How to treat emotional exhaustion during times of unrest

When challenging events in life that just keep coming, you can feel emotionally worn out and drained.

  • Wednesday, October 14, 2020 1:30am
  • Life

Mayo Clinic News Network

Local and world events have brought out strong emotions and stressors this year, often one right after another. They include COVID-19, social distancing, quarantines, stay-at-home orders, furloughs, job loss, masking, racial injustice, protests and demonstrations. There’s no question 2020 has been a year full of change and trauma.

In addition to social unrest, you may be experiencing a high-pressure job, financial stress or poverty, being a caregiver, raising children, chronic illness or death of a family member or friend.

You may be wondering what’s next or what else you will have to endure. As these events unfold, you may begin to feel unwell and irritable, and struggle to concentrate and motivate yourself. You may not even know what is causing how you are feeling. You can feel trapped or stuck. You’re emotionally exhausted.

What is emotional exhaustion?

When stress begins to accumulate from negative or challenging events in life that just keep coming, you can find yourself in a state of feeling emotionally worn out and drained. This is called emotional exhaustion. For most people, emotional exhaustion tends to slowly build up over time. Emotional exhaustion includes emotional, physical and performance symptoms.

Emotional symptoms include: Anxiety, apathy, depression, feeling hopeless, feeling powerless or trapped, irritability, lack of motivation, nervousness and tearfulness.

Physical symptoms include: Fatigue, headaches, lack of appetite, sore muscles or muscle tension

Performance symptoms include: Failing to meet deadlines, lower workplace commitment, more absences and performing work duties more slowly.

Emotional exhaustion treatments

Emotional exhaustion can be treated by recognizing the stressors you are able to minimize or eliminate. When you are unable to change a stressor because it is out of your control, it is important to focus on the present moment. In your present, there are many neutral or positive events occurring. When you focus on these types of events, it gives perspective about what is happening around you.

Stress often is interpreted as a threat to survival. When this happens, it increases the release of stress hormones from your brain, further contributing to your experience of emotional exhaustion. When you are able to focus on small neutral or positive events, your brain is able to understand that the threat is not as dire as it may first seem. The amount of stress hormone released is decreased so you are able are able to feel more emotionally balanced.

Other strategies to reduce emotional exhaustion include: Eliminate or minimize the stressor when possible; eat a healthy, balanced diet; exercise, get enough sleep and practice mindfulness to engage in the present moment

Talk with a mental health provider if you believe that you are suffering from emotional exhaustion. They can help you sort through the causes and symptoms you are experiencing to determine a plan that will help you regain a sense of well-being.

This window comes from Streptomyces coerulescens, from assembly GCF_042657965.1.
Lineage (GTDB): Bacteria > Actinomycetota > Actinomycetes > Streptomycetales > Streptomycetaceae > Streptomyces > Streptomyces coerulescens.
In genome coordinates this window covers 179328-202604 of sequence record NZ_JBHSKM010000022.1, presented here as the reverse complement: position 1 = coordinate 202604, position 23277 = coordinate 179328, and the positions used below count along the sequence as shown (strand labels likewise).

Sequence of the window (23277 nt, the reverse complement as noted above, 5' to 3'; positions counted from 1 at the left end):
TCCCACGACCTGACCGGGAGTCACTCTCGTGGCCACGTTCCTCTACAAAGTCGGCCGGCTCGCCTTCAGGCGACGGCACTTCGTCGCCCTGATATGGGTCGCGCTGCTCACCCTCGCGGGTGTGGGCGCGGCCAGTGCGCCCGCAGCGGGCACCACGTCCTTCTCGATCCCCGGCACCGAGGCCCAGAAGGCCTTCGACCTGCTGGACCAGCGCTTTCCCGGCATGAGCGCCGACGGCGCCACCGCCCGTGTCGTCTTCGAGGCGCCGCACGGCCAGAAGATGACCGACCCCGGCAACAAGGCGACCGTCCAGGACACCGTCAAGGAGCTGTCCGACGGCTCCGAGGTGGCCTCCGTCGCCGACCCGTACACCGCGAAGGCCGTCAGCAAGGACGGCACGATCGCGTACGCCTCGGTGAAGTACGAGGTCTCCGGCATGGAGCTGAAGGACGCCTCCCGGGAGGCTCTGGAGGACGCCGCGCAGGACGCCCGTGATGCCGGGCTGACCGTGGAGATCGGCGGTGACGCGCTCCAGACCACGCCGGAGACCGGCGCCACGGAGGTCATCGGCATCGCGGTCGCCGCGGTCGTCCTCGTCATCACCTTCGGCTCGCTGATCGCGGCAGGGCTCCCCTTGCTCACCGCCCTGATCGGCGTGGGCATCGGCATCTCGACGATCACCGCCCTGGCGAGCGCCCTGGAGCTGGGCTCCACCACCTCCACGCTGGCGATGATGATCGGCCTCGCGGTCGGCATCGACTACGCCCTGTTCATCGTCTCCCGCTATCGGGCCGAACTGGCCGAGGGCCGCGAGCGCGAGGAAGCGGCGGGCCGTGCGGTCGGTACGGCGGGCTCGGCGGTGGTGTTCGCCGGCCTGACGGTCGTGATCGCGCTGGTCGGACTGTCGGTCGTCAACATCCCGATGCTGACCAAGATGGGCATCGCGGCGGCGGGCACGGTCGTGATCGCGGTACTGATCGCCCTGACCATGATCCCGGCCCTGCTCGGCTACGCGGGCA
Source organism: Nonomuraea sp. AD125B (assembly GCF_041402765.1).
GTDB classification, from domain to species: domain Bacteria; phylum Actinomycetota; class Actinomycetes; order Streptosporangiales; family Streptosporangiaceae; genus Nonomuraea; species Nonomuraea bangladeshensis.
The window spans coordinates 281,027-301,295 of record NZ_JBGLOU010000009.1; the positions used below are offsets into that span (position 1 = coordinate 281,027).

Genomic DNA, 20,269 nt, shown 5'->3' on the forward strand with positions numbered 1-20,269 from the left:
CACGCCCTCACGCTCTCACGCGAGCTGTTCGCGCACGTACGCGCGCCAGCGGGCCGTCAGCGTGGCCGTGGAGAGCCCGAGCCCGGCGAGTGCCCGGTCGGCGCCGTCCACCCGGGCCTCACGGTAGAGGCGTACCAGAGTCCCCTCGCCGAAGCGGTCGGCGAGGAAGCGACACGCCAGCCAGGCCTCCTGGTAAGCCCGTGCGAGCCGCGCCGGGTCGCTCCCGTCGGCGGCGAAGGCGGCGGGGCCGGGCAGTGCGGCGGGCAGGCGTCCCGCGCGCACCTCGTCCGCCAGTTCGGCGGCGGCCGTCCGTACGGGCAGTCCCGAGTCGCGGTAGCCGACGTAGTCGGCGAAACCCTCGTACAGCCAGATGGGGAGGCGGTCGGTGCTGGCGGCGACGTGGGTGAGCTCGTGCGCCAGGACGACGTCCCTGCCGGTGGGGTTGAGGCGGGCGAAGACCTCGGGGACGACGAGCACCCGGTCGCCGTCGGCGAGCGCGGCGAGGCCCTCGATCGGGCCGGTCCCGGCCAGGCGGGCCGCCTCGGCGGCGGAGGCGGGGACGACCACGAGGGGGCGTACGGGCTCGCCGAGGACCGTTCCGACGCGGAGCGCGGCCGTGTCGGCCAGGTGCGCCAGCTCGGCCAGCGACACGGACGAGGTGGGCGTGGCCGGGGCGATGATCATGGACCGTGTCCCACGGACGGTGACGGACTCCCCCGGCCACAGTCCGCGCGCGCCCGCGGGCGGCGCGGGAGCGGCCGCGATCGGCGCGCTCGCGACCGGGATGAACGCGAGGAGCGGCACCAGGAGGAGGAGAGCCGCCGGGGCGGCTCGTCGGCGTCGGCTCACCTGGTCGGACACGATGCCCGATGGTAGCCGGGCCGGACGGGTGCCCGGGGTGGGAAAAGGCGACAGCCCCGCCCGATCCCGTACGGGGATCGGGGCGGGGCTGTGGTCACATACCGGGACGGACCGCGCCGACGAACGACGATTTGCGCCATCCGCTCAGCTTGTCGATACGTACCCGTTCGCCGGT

Talk to us

More in Life

USA, Washington, Woodinville. Brian Carter Cellars.
Region’s fortified wines provide sweet warmth on chilly nights

They’re an ideal companion with a fireplace nearby, a plate of hazelnuts and Stilton cheese within reach.

Woodford Reserve Baccarat Edition, previously only available to overseas travelers, is the most expensive Woodford Reserve ever released, with a suggested $2,000 price tag. (Woodford Reserve/TNS)
Most expensive Woodford Reserve ever released available in US

The Baccarat Edition, previously only available to overseas travelers, has a suggested $2,000 price tag.

Baked apple cider doughnuts. (Dreamstime/TNS)
After you get the apple cider, it’s time to make doughnuts

Cinnamon and freshly grated nutmeg usually hold court for that nostalgic apple-cider doughnut flavor.

Jim Jamison and Stephanie Schisler wrote and illustrated "What Would I Be If I Couldn’t Be Me." (Kevin Clark / The Herald)
Bothell grandfather brews up a children’s book

Bothell’s Jim Jamison, owner of Foggy Noggin Brewing, wrote “What Would I Be If I Couldn’t Be Me?,” and his daughter, Stephanie Schisler, illustrated it.

pickles
In a pickle during lockdown? Try this innovative recipe

Coronavirus home cooking is now a part of American life. Sometimes you… Continue reading

Cauliflower steak with bean and tomato salad. (Linda Gassenheimer/TNS)
Trendy cauliflower steak makes an easy vegetarian dinner

Cut a head of cauliflower into 1-inch steaks, add a prepared pesto sauce and let the oven do the rest.

Vaccines promise health — and fun — for a family tired of social distancing. (Jennifer Bardsley)
COVID-19 pandemic brings a new appreciation for flu shots

After not leaving the house for weeks, a drive-thu appointment to get an influenza vaccine is an adventure.

The grille, front bumper, and headlights are newly designed on the 2020 Honda CR-V.
2020 Honda CR-V has styling updates and equipment add-ons

The entry-level LX model joins the other trims with a standard turbo engine and driver-assist technology.

The wide sidewalks of the Champs-Elysées invite strolling. (Dominic Arizona Bonuccelli, Rick Steves' Europe)
Rick Steves on the Champs-Elysees, the grand Parisian promenade

With its sprawling sidewalks and well-dressed pedestrians, this grand boulevard is Paris at its most Parisian.

Most Read